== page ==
8th Science Lab Rpt Rubric

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					                  LAB REPORT RUBRIC - Needed for 8th Grade

Required Parts and What They Should Contain
(Someone else who doesn't know about the experiment should be able to follow
the directions and perform it without being confused, and learn what you did,
not necessarily to get the same results, but to see whether the result can be
duplicated and predicted.)

1. Purpose - (Always needed.) Tell me in one descriptive sentence or as a
question why you are doing this experiment - what are you trying to investigate
or learn? (2 points)

2. Hypothesis - (Most, but not all, lab reports should state a hypothesis.) Make a
"testable" prediction - what results do you think you will get from your
experiment? Describe it ideally as a cause and effect: "If I do this, then this will
happen." The pothesis should be related to the purpose of the experiment, not
something different, and not something obvious (don't say, "If I add energy to
the water, it will boil."). (1 point)

3. Variables - What are you testing? What are YOU changing to see what
differences you might observe? THIS IS THE INDEPENDENT VARIABLE.
   What are you measuring, or kind of thing are you making observations of, and
recording as your data? THIS IS THE DEPENDENT VARIABLE.
   Which important things are you trying to keep the same between different
tests in your experiment, or between different groups, so you only see the
effects of what you have intentionally changed? THESE ARE THE CONTROLLED

4. Materials - Make a complete list of what you used, and is needed, for the
experiment. Show amounts in proper units of measurement, and describe
clearly so someone knows they have the same materials. (2 points)

5. Procedure - Step-by-step instructions of what you did so someone else could
follow it. What you ACTUALLY DID, NOT what you may have been instructed to
do or wanted to do. Include a picture or a diagram to show how you set it
up. (A procedure is never "wrong," it just is whatever you did.) (2 points)

6. Data - ONE OF THE TWO MOST IMPORTANT PARTS. A complete recording of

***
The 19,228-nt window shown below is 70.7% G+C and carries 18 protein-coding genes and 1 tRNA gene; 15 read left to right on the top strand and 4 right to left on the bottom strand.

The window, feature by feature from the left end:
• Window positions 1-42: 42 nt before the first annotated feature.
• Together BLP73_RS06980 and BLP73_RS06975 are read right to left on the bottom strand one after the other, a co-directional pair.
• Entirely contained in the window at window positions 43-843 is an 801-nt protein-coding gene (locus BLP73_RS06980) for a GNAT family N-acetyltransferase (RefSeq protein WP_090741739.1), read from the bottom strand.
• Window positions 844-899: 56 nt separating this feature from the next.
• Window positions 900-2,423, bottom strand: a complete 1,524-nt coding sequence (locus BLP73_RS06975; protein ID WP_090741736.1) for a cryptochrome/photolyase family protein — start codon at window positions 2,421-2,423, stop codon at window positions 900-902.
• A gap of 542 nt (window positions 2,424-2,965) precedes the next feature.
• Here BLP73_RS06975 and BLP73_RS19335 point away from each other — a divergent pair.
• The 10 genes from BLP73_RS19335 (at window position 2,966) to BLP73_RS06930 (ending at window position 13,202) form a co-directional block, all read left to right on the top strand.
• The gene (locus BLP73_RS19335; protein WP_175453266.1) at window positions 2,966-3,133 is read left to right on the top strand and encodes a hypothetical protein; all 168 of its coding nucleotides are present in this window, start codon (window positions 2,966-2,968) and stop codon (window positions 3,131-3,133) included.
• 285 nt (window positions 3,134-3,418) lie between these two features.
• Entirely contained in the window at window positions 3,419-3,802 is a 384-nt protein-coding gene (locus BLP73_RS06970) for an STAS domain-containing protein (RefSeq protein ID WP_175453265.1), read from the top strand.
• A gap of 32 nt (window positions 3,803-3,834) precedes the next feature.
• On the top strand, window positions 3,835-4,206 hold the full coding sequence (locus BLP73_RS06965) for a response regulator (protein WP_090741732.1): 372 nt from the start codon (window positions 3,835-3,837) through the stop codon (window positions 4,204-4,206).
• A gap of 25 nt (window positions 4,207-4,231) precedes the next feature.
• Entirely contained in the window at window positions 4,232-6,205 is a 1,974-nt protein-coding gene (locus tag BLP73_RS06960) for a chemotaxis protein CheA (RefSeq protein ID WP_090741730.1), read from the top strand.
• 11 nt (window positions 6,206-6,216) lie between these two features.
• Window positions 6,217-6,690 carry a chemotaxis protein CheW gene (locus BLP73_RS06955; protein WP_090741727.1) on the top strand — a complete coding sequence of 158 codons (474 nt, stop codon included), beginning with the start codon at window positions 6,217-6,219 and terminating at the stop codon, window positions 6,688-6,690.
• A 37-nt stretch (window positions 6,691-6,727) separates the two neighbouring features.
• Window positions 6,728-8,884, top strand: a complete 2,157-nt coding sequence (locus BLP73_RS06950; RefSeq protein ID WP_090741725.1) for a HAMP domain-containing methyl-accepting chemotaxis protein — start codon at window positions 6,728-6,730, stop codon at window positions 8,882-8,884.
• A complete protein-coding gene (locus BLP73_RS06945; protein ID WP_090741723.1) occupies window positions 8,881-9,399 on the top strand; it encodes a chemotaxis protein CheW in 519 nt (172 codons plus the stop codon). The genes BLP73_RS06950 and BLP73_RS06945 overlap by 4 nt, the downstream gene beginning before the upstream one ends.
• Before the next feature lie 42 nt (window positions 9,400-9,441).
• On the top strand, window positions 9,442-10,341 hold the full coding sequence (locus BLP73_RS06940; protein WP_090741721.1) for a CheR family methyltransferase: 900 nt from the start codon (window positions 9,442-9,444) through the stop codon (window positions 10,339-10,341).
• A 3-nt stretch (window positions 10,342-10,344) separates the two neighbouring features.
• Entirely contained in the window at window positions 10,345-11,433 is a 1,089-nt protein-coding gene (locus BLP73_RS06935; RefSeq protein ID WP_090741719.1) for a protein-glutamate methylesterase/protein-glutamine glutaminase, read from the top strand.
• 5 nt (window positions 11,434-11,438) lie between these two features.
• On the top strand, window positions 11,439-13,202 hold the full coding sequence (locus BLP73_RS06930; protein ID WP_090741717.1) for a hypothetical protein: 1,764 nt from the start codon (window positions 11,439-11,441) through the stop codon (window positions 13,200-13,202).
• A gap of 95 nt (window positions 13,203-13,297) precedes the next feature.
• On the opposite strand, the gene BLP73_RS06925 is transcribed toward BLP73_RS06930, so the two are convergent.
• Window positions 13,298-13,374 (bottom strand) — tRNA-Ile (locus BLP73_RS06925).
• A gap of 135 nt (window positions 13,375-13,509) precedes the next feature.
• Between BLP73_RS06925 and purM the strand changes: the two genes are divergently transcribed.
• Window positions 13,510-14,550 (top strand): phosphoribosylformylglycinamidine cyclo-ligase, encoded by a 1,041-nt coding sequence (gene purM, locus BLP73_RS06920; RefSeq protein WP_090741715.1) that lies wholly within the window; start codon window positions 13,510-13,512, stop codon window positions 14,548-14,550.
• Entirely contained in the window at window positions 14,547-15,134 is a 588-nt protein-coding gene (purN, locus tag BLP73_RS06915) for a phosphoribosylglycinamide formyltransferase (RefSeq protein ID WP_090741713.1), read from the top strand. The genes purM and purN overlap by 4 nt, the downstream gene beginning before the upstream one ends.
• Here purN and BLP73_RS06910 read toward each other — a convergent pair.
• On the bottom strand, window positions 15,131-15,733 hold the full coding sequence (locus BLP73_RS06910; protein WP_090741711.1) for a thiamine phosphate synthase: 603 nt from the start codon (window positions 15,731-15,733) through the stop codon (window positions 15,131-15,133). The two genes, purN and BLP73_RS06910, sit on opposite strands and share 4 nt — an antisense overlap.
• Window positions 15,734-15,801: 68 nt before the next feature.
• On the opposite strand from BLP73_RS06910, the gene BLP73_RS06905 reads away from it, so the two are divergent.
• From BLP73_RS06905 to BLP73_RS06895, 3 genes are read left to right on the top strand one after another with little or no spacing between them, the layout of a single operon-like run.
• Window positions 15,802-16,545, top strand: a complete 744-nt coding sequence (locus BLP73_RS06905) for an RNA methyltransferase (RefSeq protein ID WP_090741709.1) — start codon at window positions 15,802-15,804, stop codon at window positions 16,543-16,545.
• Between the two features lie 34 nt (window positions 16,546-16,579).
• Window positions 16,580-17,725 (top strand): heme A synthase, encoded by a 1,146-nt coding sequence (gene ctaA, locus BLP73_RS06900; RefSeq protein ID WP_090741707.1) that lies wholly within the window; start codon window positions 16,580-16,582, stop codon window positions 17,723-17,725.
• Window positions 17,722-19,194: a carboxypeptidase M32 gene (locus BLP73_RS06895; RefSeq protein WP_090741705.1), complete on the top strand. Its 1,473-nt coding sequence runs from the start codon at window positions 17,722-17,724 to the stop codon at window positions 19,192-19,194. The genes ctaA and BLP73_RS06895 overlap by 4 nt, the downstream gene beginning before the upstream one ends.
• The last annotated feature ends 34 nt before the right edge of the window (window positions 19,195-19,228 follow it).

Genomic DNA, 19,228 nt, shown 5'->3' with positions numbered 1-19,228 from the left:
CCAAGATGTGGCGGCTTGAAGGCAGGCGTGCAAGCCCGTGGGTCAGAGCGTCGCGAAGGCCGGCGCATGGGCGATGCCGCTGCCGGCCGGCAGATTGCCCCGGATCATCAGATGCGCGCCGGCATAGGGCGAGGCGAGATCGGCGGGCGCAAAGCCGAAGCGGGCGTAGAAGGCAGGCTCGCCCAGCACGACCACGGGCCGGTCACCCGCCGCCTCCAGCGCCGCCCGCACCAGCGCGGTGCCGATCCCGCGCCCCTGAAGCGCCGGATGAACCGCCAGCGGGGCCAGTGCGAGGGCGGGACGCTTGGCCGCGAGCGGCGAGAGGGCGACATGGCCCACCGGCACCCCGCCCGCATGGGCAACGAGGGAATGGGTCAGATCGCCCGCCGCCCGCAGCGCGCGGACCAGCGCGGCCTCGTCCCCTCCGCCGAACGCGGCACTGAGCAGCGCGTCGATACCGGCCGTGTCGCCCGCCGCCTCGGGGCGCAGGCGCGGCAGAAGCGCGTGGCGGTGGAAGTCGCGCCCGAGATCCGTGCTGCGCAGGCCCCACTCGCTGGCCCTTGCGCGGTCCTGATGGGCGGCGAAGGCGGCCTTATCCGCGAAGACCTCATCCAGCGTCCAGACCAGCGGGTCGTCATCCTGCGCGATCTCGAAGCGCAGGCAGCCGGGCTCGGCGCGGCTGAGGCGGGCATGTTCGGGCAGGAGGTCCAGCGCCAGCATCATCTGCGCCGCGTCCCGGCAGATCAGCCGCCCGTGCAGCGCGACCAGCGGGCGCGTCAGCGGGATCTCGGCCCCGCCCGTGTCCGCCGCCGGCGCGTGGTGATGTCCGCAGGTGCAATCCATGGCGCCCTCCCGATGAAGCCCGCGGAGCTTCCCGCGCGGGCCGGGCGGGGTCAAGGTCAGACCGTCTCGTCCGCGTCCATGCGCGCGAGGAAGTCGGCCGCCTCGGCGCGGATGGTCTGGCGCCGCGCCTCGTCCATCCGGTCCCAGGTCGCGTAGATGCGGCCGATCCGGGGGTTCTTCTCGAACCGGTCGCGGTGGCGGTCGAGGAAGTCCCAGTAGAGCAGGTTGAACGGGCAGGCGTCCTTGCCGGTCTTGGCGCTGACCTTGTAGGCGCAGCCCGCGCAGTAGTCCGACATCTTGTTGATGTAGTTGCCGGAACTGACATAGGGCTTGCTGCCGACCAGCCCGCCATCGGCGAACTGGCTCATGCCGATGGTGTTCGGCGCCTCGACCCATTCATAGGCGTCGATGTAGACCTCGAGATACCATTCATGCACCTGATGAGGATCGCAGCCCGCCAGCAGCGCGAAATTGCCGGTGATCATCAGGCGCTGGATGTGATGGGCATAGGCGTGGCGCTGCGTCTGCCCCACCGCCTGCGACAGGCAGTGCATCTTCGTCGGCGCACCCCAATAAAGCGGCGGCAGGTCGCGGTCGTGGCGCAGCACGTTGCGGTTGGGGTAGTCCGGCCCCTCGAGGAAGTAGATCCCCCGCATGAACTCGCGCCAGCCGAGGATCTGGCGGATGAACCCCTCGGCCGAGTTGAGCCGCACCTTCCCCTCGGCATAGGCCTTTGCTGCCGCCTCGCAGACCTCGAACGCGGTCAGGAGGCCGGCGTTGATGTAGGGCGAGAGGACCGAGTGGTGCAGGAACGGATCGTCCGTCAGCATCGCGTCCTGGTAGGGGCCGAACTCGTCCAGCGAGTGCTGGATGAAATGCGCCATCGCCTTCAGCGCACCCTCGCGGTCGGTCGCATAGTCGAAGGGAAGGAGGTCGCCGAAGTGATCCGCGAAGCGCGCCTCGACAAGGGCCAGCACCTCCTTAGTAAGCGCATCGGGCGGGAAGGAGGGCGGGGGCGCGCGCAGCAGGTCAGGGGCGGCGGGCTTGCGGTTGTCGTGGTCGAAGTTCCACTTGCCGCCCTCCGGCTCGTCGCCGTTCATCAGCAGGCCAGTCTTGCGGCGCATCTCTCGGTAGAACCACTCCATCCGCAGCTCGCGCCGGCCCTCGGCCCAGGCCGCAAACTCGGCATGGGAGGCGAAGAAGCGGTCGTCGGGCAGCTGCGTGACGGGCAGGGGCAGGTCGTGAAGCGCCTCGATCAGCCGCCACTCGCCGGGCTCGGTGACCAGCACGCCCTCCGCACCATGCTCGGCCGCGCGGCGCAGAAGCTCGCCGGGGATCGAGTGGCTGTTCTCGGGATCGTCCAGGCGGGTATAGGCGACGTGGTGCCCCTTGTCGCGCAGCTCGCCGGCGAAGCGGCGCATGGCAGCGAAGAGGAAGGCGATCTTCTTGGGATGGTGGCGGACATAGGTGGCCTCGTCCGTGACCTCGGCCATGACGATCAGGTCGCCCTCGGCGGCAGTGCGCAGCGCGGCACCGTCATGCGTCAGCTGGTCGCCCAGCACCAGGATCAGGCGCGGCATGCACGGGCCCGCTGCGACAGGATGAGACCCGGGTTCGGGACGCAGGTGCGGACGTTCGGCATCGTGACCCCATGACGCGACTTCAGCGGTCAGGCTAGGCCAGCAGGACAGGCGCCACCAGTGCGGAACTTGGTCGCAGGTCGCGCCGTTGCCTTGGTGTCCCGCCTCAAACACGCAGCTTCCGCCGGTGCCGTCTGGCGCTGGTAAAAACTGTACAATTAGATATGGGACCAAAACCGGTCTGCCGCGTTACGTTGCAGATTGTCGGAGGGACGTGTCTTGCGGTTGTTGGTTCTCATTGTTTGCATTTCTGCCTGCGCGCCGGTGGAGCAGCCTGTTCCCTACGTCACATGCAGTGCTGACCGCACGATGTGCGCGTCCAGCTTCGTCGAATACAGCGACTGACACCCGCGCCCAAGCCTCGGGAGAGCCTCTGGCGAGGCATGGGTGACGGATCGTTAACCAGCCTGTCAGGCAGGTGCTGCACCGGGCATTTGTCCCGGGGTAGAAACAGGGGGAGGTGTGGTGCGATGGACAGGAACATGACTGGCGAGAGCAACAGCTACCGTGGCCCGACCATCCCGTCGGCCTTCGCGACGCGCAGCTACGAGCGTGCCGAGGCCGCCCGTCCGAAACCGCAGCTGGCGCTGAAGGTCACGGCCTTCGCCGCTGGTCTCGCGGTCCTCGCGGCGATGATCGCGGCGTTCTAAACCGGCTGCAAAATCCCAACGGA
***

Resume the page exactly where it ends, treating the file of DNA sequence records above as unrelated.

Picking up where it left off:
your relevant numerical measurements and descriptive observations of the
Dependent Variable (the data), with correct units of measurements, clearly and
correctly labeled, and a table, graph, chart or paragraph of descriptions,
depending on the kind of data. (3 points)
7. Analysis - THE OTHER MOST IMPORTANT PART. Summarize your results with
your scientific explanation of what you think happened and why (what caused
what actually happened?). Say whether the data supported (not "proved" - you
can't do that from just one experiment!) your hypothesis and why, or why
not. Describe any possible errors that may have affected your results and could
be corrected or eliminated (like things that may have interfered with what you
intended to test, or problems measuring something, or accidents). (4 points)

8. Conclusion - What did you learn? How would you change or improve the
experiment to get a better or "fairer" test? What other things could you, or
would you want to, investigate after this to understand the subject better? (2

TYPES OF VARIABLES in science experiments

INDEPENDENT (also sometimes called "experimental") - the factor which I
change and I am in control of, what I am testing and want to see the effect of

DEPENDENT (also sometimes called "responding") - the factor that changes
"depending on" what I change. It "responds" to the change I make. What I
measure for my data.

Example: Suppose I say, "If I change the amount of water I give my plants,
they will grow more." I change the amount of water to see if they will actually
grow differently. The amount of water I give them is the INDEPENDENT variable
(it's what I'm changing and testing to see the effeect of), and measuring the size
and way the plants actually grow (my data - the DEPENDENT variable - could be
the size, the shape, color, healthy or unhealthy looking - all of those things). My
data in an experiment is what I get "in response" to what I'm testing (changing).

CONTROLLED variables - Things that could change the results if I don't keep
them the same for my experiment, and could interfere with my
test. Examples: for my plant and water test, I use 1] the same seeds, 2] same
soil, 3] same amount of soil, 4] same size of pot, 5] same amount of sunlight, 6]
keep them at the same temperature, and 7] water them at the same time and 8]
same number of times each day. All of these are things I could also change and
test separately because they might affect how plants grow, but I'M NOT IN THIS
EXPERIMENT, so I try to keep them the same to make it a "fair" test of what
happens by changing just one thing at a time, the amount of water.

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